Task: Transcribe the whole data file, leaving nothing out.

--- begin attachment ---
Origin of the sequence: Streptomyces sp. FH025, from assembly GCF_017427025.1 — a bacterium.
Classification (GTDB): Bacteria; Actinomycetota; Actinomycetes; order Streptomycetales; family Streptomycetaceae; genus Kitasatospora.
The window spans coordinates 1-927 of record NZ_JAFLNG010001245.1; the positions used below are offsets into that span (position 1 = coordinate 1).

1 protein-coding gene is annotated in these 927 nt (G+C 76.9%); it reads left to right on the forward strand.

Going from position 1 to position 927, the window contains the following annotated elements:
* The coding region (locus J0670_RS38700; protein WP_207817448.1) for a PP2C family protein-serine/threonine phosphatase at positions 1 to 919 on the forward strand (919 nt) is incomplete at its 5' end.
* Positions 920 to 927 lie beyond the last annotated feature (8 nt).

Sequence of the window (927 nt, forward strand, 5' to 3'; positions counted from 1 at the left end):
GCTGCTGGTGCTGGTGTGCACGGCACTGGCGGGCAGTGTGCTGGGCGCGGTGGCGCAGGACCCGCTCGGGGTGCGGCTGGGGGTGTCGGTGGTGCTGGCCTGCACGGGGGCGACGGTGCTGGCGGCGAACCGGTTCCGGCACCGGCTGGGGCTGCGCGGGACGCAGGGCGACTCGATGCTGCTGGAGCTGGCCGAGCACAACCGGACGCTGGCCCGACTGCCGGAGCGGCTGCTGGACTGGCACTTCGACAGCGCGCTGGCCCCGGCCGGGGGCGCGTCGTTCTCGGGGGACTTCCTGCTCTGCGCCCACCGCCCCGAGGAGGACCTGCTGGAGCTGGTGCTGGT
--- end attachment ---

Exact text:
Origin of the sequence: Streptomyces sp. FH025, from assembly GCF_017427025.1 — a bacterium.
Classification (GTDB): Bacteria; Actinomycetota; Actinomycetes; order Streptomycetales; family Streptomycetaceae; genus Kitasatospora.
The window spans coordinates 1-927 of record NZ_JAFLNG010001245.1; the positions used below are offsets into that span (position 1 = coordinate 1).

1 protein-coding gene is annotated in these 927 nt (G+C 76.9%); it reads left to right on the forward strand.

Going from position 1 to position 927, the window contains the following annotated elements:
* The coding region (locus J0670_RS38700; protein WP_207817448.1) for a PP2C family protein-serine/threonine phosphatase at positions 1 to 919 on the forward strand (919 nt) is incomplete at its 5' end.
* Positions 920 to 927 lie beyond the last annotated feature (8 nt).

Sequence of the window (927 nt, forward strand, 5' to 3'; positions counted from 1 at the left end):
GCTGCTGGTGCTGGTGTGCACGGCACTGGCGGGCAGTGTGCTGGGCGCGGTGGCGCAGGACCCGCTCGGGGTGCGGCTGGGGGTGTCGGTGGTGCTGGCCTGCACGGGGGCGACGGTGCTGGCGGCGAACCGGTTCCGGCACCGGCTGGGGCTGCGCGGGACGCAGGGCGACTCGATGCTGCTGGAGCTGGCCGAGCACAACCGGACGCTGGCCCGACTGCCGGAGCGGCTGCTGGACTGGCACTTCGACAGCGCGCTGGCCCCGGCCGGGGGCGCGTCGTTCTCGGGGGACTTCCTGCTCTGCGCCCACCGCCCCGAGGAGGACCTGCTGGAGCTGGTGCTGGT